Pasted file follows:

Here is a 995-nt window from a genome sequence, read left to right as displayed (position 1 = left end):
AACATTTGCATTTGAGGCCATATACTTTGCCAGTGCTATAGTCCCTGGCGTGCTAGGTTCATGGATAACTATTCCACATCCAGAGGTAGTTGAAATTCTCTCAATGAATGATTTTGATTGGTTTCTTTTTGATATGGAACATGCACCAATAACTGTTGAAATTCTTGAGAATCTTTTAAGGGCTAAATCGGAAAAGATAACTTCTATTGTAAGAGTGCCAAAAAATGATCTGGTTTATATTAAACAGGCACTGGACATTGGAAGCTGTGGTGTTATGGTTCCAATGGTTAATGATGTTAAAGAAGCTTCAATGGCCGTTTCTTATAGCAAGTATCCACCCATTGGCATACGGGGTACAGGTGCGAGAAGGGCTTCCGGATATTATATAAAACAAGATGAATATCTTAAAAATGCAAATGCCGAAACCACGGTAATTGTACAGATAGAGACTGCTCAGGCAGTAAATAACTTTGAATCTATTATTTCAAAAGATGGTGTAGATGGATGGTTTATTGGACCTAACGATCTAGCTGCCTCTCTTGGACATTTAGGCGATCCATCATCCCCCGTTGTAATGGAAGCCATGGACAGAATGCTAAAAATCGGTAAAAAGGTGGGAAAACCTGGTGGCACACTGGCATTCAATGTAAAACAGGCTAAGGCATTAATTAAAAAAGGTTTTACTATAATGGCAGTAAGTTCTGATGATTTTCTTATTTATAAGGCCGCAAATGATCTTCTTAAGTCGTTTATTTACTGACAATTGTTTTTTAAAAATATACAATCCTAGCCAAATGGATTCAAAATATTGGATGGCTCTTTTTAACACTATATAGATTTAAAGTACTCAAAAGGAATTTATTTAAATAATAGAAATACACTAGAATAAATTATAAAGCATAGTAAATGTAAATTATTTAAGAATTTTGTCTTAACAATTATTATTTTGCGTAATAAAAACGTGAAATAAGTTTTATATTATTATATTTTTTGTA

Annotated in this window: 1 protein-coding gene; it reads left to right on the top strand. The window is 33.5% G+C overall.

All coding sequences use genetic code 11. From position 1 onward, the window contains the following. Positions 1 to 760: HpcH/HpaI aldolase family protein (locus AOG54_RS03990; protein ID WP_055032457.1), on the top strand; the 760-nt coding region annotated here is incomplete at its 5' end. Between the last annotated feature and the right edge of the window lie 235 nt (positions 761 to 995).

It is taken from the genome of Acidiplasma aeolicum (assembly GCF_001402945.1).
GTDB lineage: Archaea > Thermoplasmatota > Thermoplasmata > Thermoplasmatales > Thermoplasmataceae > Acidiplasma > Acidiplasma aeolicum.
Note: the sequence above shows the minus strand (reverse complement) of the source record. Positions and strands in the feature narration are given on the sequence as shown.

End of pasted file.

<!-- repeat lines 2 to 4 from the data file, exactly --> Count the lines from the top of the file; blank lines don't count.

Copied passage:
AACATTTGCATTTGAGGCCATATACTTTGCCAGTGCTATAGTCCCTGGCGTGCTAGGTTCATGGATAACTATTCCACATCCAGAGGTAGTTGAAATTCTCTCAATGAATGATTTTGATTGGTTTCTTTTTGATATGGAACATGCACCAATAACTGTTGAAATTCTTGAGAATCTTTTAAGGGCTAAATCGGAAAAGATAACTTCTATTGTAAGAGTGCCAAAAAATGATCTGGTTTATATTAAACAGGCACTGGACATTGGAAGCTGTGGTGTTATGGTTCCAATGGTTAATGATGTTAAAGAAGCTTCAATGGCCGTTTCTTATAGCAAGTATCCACCCATTGGCATACGGGGTACAGGTGCGAGAAGGGCTTCCGGATATTATATAAAACAAGATGAATATCTTAAAAATGCAAATGCCGAAACCACGGTAATTGTACAGATAGAGACTGCTCAGGCAGTAAATAACTTTGAATCTATTATTTCAAAAGATGGTGTAGATGGATGGTTTATTGGACCTAACGATCTAGCTGCCTCTCTTGGACATTTAGGCGATCCATCATCCCCCGTTGTAATGGAAGCCATGGACAGAATGCTAAAAATCGGTAAAAAGGTGGGAAAACCTGGTGGCACACTGGCATTCAATGTAAAACAGGCTAAGGCATTAATTAAAAAAGGTTTTACTATAATGGCAGTAAGTTCTGATGATTTTCTTATTTATAAGGCCGCAAATGATCTTCTTAAGTCGTTTATTTACTGACAATTGTTTTTTAAAAATATACAATCCTAGCCAAATGGATTCAAAATATTGGATGGCTCTTTTTAACACTATATAGATTTAAAGTACTCAAAAGGAATTTATTTAAATAATAGAAATACACTAGAATAAATTATAAAGCATAGTAAATGTAAATTATTTAAGAATTTTGTCTTAACAATTATTATTTTGCGTAATAAAAACGTGAAATAAGTTTTATATTATTATATTTTTTGTA

Annotated in this window: 1 protein-coding gene; it reads left to right on the top strand. The window is 33.5% G+C overall.

All coding sequences use genetic code 11. From position 1 onward, the window contains the following. Positions 1 to 760: HpcH/HpaI aldolase family protein (locus AOG54_RS03990; protein ID WP_055032457.1), on the top strand; the 760-nt coding region annotated here is incomplete at its 5' end. Between the last annotated feature and the right edge of the window lie 235 nt (positions 761 to 995).